DNA inventory | Double Helix Tracking Technologies

DNA inventory

Forest inventory, or timber cruising, has been long practised to evaluate the value of a forest concession, set sustainable harvest plans and determine potential fire hazards.

Inclusion of a genetic analysis of the biodiversity of tree species in a forest adds significant and long term advantages whether the forest is  a legal concession being harvested, a National Park or REDD forest carbon scheme.

Forest concessions

Timber cruising is a routine requirement for well recognised sustainably managed forests and should include  species, diameter at breast height, height, site quality, age and defects. Building into this process the taking of wood samples for DNA testing is easy and a very marginal extra cost that over time delivers huge value for generations to come.

A concession with a genetic inventory permits the highest standard of product traceability. Downstream customers are able to pinpoint the location of harvest of timber products by comparison against the genetic inventory. Laundered timber products are excluded and independent auditing becomes significantly cheaper.

Other benefits of a genetic view of a forest concession includes improved planning and management with the insight of the biodiversity of species present. This can facilitate the sale of a concession or adaptation to risks such as pests or climate change.

National Parks

Despite their protected legal status National Parks are still subject to illegal logging activity. The degree of this can vary from small scale and highly selective illegal logging to highly organised logging sometimes carried out under the guise of semi-legitimate practices.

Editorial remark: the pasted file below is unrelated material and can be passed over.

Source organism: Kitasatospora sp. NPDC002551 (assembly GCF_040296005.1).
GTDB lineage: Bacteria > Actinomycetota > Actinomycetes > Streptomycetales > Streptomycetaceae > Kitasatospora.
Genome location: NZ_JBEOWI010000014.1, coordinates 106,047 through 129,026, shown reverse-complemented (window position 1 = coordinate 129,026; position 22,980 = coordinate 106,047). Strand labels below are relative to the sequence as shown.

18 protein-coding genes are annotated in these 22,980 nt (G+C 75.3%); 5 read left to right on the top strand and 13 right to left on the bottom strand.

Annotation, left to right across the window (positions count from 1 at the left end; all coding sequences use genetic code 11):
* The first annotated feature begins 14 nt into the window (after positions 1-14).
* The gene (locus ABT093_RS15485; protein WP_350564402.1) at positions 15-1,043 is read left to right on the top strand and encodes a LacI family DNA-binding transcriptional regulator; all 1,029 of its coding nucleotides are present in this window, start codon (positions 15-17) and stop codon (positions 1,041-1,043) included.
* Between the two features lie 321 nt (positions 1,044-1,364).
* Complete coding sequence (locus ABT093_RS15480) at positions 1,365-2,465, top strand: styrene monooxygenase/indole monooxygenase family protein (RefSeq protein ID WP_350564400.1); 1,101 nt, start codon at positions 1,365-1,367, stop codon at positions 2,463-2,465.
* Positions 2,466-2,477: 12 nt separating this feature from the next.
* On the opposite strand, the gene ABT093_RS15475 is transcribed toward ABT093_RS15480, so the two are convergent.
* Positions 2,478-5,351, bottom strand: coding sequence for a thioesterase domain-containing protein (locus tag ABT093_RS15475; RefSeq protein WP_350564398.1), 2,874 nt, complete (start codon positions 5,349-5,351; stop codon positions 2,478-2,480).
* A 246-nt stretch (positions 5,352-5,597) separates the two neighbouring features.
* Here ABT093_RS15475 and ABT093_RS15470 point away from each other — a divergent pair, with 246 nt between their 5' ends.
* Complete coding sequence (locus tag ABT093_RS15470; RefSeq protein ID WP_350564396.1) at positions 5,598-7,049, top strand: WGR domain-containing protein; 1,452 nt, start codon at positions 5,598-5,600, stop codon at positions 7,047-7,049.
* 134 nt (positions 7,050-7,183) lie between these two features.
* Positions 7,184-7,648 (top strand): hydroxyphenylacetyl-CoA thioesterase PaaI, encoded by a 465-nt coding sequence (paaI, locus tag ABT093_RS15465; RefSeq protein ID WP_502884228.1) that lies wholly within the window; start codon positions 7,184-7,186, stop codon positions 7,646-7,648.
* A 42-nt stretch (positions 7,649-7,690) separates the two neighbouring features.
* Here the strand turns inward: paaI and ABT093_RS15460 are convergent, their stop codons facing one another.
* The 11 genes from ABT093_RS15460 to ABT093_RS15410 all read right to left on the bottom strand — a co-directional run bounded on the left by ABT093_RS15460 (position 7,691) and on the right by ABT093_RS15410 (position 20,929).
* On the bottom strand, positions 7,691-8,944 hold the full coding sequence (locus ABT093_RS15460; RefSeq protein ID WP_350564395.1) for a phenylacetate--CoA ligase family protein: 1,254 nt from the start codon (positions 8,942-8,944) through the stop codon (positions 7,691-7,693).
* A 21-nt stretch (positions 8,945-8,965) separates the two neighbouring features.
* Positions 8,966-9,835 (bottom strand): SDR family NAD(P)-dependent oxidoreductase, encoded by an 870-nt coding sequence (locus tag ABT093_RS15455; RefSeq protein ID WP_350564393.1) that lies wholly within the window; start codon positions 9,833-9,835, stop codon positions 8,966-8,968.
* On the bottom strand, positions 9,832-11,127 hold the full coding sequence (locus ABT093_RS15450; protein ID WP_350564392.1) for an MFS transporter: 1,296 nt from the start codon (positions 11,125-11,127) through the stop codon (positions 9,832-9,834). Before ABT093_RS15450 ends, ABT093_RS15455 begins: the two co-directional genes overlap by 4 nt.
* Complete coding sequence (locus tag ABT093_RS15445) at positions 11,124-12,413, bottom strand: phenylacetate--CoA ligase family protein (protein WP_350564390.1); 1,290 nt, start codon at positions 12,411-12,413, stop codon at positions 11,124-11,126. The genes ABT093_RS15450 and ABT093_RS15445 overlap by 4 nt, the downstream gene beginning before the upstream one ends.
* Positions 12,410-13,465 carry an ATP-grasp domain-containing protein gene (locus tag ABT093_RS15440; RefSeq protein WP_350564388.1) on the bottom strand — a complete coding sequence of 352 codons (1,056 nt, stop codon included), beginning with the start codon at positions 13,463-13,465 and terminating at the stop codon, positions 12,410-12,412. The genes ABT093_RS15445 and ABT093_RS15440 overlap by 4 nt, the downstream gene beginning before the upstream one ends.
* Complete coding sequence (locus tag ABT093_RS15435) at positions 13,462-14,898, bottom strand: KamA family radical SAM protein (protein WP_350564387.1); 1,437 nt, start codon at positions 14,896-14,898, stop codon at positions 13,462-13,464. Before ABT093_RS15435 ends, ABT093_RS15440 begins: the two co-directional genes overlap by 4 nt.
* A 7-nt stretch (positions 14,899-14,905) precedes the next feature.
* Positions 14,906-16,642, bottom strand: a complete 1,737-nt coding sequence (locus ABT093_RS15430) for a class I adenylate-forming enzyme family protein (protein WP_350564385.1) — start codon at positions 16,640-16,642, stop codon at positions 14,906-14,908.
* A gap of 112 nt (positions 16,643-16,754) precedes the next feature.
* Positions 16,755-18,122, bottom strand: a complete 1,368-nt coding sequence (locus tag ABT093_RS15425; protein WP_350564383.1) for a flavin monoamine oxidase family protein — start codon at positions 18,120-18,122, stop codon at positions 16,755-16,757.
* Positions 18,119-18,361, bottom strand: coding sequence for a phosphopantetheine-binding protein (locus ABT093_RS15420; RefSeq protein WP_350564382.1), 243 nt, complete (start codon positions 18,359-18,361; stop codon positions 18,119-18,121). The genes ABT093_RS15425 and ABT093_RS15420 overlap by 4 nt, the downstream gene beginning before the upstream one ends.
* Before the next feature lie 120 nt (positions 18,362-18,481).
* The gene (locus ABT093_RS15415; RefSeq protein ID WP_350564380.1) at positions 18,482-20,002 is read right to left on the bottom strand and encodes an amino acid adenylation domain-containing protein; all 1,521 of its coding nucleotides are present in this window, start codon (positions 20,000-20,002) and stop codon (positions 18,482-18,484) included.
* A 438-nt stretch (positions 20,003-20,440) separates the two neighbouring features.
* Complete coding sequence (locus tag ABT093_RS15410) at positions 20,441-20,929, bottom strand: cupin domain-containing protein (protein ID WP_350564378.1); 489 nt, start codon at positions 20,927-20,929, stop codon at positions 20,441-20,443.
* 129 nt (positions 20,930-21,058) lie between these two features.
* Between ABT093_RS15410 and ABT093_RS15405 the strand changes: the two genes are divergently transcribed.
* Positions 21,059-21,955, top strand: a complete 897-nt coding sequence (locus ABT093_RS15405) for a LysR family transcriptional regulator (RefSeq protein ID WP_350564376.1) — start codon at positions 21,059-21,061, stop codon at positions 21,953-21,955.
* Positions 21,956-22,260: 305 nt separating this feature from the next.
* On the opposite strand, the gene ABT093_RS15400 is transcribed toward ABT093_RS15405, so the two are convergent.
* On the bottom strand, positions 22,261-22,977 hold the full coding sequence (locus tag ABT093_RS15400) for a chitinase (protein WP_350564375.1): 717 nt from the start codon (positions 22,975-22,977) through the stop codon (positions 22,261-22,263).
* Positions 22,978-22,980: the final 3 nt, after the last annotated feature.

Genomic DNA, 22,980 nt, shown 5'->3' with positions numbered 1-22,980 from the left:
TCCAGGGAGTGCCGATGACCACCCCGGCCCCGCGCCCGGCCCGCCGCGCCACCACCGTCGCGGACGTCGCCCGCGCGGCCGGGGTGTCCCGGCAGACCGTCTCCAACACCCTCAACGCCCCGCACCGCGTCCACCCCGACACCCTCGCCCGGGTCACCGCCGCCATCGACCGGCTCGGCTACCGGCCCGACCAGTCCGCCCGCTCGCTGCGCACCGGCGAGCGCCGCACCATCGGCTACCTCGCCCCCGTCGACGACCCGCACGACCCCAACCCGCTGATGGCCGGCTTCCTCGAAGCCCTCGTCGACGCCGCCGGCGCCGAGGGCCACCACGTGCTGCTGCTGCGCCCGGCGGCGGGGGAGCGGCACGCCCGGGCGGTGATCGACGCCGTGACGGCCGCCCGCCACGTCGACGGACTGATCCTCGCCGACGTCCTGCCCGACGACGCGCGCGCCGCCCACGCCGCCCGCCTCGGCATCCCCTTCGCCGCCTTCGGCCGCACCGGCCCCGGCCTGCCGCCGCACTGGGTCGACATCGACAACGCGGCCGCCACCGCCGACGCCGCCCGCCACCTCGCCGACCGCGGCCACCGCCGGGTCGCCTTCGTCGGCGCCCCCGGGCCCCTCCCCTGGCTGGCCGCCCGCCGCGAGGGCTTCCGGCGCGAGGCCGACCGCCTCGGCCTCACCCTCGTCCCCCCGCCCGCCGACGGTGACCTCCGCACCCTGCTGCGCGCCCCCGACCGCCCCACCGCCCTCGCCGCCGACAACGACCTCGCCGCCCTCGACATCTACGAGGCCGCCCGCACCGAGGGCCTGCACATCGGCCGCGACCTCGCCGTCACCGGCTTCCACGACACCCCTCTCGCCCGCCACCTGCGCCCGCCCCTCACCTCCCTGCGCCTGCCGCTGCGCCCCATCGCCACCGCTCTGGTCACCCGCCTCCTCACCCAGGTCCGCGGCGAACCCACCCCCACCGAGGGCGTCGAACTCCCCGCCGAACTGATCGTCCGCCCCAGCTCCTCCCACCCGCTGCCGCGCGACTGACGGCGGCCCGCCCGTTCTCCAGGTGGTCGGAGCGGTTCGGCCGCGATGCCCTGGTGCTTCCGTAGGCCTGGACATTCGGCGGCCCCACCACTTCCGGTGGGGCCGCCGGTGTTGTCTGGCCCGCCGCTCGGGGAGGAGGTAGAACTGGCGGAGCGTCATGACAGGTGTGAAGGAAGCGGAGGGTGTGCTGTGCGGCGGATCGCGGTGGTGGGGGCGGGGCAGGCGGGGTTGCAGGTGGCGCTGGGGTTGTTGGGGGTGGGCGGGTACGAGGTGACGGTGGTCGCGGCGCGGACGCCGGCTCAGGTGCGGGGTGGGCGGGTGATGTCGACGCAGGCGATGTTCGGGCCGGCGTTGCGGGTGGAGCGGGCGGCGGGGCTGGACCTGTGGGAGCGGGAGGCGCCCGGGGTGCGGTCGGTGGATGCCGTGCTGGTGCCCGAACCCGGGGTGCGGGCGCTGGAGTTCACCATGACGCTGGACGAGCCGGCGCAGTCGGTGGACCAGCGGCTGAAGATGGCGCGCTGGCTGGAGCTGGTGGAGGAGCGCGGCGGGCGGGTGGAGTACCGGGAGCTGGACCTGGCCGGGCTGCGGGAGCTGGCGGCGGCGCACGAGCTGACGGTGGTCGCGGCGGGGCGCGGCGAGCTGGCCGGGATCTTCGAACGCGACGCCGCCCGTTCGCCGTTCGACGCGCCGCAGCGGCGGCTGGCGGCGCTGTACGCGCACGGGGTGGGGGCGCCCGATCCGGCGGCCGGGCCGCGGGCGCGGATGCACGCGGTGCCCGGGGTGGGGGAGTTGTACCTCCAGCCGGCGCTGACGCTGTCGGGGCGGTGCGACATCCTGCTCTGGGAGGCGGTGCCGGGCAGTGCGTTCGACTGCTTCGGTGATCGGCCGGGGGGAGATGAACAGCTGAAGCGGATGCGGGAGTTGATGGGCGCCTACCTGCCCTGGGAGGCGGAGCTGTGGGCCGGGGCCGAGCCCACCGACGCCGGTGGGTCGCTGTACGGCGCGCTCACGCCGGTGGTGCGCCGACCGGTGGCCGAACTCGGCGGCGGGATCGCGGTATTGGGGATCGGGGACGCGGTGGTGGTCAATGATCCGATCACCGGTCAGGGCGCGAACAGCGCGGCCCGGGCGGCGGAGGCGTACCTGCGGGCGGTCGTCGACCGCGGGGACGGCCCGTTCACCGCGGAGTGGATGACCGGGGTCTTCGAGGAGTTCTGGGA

A genetic inventory of at-risk timber effectively provides a DNA postcode for the commercially valuable trees. This means that illegally harvested trees can be traced in supply chains providing mechanisms for governance, including monitoring by independent civil society organisations and environmental NGOs.

Indigenous Peoples Rights

Often with Concessions or National Parks there may be an overlap with the rights of indigenous people living in and on the boundaries of a forest. For legality conditions to be maintained indigenous people are entitled to royalty payments from concession owners, or in National Parks they will wish to practice small scale and permissible logging activity.

Either way indigenous people not only stand to benefit from the governance advantages conveyed by a genetic inventory. It is now widely accepted that they play a key role in ensuring the preservation of forest ecosystems.

Community forest mapping exercises are an opportunity to include sampling for creation of a genetic inventory. The additional costs are marginal and the benefits last for generations to come.

REDD / Forest carbon schemes

Forest carbon schemes, most commonly REDD projects, seek to protect forest conservation areas by valuing the carbon and raising investment from the carbon offset and voluntary markets. This however does not guarantee that a conserved area will not be subject to illegal logging activity.

Any timber removed from a conservation area or REDD scheme represents a potential loss of future carbon earnings, undermining the programme and leading to fraudulently documented timber being introduced into the mainstream supply chain.

We sample a REDD scheme whilst the carbon methodology process is being undertaken – the process for estimating the “carbon value” of a forest. The focus is a genetic inventory of vulnerable high-value trees. It is then possible to subsequently identify stolen property at any point along the supply chain from sawmill through to factory and ultimately solid wood product in the end market.

This protects investors and other stakeholders in the project and represents the highest standards of due diligence and investor protection.

A relatively new Standard called the Global Conservation Standard (GCS) has written a genetic inventory element into it’s standard. As this market matures it is likely that more projects will see the value of genetic inventory as a standard approach to long term security for forest conservation areas.